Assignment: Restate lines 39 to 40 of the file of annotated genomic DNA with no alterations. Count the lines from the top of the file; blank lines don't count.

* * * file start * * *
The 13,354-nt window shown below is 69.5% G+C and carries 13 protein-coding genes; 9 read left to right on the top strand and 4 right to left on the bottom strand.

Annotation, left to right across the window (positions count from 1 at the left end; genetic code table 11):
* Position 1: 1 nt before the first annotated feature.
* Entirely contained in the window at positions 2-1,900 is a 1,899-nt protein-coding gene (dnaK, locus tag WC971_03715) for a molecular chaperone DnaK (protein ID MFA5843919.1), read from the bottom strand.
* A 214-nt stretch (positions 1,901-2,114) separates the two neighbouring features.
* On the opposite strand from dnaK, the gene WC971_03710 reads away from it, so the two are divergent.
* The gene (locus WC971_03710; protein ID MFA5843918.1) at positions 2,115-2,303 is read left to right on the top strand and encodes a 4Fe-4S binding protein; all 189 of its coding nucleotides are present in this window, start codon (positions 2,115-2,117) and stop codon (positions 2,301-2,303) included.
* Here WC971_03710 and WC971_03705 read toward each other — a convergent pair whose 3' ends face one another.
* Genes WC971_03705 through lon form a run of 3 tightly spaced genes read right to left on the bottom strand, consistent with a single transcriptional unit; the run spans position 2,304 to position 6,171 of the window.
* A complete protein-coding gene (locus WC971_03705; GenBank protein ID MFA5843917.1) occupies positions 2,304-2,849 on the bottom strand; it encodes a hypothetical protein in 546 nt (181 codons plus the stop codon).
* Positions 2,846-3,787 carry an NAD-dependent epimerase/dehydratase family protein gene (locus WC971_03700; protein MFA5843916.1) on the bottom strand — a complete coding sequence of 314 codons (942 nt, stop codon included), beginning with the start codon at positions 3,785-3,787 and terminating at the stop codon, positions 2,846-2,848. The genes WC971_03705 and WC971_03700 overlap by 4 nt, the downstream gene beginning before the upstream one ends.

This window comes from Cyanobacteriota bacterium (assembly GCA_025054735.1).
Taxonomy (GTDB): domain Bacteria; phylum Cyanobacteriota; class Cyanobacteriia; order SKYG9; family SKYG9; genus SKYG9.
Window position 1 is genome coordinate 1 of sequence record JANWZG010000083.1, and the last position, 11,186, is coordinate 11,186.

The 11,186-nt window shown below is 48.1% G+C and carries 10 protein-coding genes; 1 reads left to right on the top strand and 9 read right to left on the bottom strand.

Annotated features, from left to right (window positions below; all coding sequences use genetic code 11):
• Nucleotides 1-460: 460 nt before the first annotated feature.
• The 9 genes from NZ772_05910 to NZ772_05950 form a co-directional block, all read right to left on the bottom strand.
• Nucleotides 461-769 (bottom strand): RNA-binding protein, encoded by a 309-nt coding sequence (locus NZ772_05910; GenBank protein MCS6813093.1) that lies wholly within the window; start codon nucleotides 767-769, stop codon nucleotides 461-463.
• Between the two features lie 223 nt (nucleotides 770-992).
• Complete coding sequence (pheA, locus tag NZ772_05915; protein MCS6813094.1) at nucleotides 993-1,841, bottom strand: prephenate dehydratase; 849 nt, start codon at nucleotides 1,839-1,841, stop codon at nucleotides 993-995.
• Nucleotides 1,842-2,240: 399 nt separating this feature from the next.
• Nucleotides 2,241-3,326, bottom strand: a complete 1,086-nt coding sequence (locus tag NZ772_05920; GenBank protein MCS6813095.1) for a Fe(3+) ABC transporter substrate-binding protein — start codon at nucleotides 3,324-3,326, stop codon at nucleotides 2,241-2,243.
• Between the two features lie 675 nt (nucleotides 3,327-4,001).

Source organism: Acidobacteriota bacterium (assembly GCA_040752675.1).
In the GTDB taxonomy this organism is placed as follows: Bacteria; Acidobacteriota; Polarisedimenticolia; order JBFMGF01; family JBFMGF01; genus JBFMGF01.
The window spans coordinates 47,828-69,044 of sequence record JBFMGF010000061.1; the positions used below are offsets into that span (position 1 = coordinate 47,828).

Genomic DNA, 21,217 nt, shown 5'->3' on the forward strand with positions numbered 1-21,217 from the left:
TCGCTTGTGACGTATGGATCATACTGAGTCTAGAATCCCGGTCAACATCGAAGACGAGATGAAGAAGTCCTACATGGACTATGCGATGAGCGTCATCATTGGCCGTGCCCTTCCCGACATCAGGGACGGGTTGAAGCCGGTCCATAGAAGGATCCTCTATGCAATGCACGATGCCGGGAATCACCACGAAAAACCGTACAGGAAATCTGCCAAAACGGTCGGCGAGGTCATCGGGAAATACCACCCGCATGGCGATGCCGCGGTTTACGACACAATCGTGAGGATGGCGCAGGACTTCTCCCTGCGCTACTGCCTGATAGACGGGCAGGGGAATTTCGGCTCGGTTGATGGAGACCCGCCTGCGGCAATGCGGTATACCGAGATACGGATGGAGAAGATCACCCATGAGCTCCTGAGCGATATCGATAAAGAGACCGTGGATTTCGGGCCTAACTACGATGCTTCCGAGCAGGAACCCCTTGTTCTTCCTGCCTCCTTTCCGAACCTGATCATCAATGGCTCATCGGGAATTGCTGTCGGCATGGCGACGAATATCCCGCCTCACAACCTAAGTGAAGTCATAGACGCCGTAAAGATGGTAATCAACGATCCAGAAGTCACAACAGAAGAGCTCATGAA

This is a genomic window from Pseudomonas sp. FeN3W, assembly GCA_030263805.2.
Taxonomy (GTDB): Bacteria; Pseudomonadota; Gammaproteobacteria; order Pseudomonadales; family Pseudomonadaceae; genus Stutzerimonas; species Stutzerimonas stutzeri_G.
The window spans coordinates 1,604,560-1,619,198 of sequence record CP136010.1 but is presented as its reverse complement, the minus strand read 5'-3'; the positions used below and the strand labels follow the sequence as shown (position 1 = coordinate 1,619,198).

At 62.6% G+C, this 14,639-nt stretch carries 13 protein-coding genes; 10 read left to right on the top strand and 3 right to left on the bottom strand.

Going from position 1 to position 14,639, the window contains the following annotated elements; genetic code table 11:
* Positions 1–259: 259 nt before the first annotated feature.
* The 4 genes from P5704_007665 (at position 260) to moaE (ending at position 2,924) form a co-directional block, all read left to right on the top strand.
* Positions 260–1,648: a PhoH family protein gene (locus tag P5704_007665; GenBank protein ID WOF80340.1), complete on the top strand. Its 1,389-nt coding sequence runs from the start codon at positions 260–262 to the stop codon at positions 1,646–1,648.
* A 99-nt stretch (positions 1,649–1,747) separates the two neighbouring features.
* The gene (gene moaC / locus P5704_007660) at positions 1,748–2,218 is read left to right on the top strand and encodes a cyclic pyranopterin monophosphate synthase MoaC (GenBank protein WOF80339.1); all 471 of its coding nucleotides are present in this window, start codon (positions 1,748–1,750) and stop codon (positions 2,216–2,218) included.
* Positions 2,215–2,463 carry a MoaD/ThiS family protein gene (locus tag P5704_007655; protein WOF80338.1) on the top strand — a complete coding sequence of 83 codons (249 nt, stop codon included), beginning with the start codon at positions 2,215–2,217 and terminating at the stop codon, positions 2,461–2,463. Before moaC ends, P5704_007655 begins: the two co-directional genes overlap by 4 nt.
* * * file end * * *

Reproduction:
* The gene (gene moaC / locus P5704_007660) at positions 1,748–2,218 is read left to right on the top strand and encodes a cyclic pyranopterin monophosphate synthase MoaC (GenBank protein WOF80339.1); all 471 of its coding nucleotides are present in this window, start codon (positions 1,748–1,750) and stop codon (positions 2,216–2,218) included.
* Positions 2,215–2,463 carry a MoaD/ThiS family protein gene (locus tag P5704_007655; protein WOF80338.1) on the top strand — a complete coding sequence of 83 codons (249 nt, stop codon included), beginning with the start codon at positions 2,215–2,217 and terminating at the stop codon, positions 2,461–2,463. Before moaC ends, P5704_007655 begins: the two co-directional genes overlap by 4 nt.